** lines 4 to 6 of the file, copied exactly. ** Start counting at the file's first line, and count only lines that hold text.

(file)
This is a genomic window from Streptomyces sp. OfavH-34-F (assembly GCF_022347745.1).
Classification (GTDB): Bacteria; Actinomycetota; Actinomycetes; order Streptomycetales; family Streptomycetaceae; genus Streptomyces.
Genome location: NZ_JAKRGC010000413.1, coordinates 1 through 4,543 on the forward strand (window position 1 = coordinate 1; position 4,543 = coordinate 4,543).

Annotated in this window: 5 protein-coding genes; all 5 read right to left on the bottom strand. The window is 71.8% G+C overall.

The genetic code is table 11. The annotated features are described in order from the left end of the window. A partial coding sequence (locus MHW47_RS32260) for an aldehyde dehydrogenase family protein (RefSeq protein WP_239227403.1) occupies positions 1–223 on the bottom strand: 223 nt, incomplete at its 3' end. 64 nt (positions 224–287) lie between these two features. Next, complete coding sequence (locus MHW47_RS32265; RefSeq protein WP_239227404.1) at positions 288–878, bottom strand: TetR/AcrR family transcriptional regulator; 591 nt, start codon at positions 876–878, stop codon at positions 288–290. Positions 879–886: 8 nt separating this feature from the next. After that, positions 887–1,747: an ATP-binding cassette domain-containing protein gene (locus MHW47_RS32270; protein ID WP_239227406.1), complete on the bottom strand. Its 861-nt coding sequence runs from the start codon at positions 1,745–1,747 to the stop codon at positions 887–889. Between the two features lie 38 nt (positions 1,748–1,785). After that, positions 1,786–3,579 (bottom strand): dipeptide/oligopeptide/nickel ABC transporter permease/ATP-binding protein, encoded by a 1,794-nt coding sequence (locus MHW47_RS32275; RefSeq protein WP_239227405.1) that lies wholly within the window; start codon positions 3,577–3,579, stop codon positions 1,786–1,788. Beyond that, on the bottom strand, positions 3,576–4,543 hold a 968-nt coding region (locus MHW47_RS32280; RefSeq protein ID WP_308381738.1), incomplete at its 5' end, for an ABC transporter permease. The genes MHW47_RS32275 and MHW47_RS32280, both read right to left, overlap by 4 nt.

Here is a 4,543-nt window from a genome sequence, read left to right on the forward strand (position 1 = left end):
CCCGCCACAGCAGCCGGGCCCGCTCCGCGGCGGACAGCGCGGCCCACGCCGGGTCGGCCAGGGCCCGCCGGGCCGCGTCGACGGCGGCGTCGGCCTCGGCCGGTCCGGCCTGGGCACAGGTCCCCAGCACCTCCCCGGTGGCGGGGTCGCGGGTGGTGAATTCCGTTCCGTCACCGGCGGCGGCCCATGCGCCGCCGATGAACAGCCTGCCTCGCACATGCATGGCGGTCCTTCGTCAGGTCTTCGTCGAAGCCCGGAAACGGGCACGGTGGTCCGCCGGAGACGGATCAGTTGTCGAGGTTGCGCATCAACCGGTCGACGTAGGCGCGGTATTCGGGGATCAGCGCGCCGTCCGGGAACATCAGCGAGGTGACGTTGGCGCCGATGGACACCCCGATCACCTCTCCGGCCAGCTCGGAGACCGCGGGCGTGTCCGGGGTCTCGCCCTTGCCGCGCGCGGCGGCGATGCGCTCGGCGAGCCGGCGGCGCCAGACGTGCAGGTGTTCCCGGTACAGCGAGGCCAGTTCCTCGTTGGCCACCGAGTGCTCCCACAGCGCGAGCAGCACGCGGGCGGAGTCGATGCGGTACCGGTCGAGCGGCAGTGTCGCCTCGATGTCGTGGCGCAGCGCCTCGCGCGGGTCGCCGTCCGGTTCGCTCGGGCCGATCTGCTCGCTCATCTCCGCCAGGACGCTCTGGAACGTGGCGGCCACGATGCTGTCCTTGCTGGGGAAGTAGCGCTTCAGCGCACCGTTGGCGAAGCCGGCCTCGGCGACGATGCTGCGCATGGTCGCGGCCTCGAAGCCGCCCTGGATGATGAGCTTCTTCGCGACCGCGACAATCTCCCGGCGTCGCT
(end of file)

Annotated in this window: 5 protein-coding genes; all 5 read right to left on the bottom strand. The window is 71.8% G+C overall.

The genetic code is table 11. The annotated features are described in order from the left end of the window. A partial coding sequence (locus MHW47_RS32260) for an aldehyde dehydrogenase family protein (RefSeq protein WP_239227403.1) occupies positions 1–223 on the bottom strand: 223 nt, incomplete at its 3' end. 64 nt (positions 224–287) lie between these two features. Next, complete coding sequence (locus MHW47_RS32265; RefSeq protein WP_239227404.1) at positions 288–878, bottom strand: TetR/AcrR family transcriptional regulator; 591 nt, start codon at positions 876–878, stop codon at positions 288–290. Positions 879–886: 8 nt separating this feature from the next. After that, positions 887–1,747: an ATP-binding cassette domain-containing protein gene (locus MHW47_RS32270; protein ID WP_239227406.1), complete on the bottom strand. Its 861-nt coding sequence runs from the start codon at positions 1,745–1,747 to the stop codon at positions 887–889. Between the two features lie 38 nt (positions 1,748–1,785). After that, positions 1,786–3,579 (bottom strand): dipeptide/oligopeptide/nickel ABC transporter permease/ATP-binding protein, encoded by a 1,794-nt coding sequence (locus MHW47_RS32275; RefSeq protein WP_239227405.1) that lies wholly within the window; start codon positions 3,577–3,579, stop codon positions 1,786–1,788. Beyond that, on the bottom strand, positions 3,576–4,543 hold a 968-nt coding region (locus MHW47_RS32280; RefSeq protein ID WP_308381738.1), incomplete at its 5' end, for an ABC transporter permease. The genes MHW47_RS32275 and MHW47_RS32280, both read right to left, overlap by 4 nt.

Here is a 4,543-nt window from a genome sequence, read left to right on the forward strand (position 1 = left end):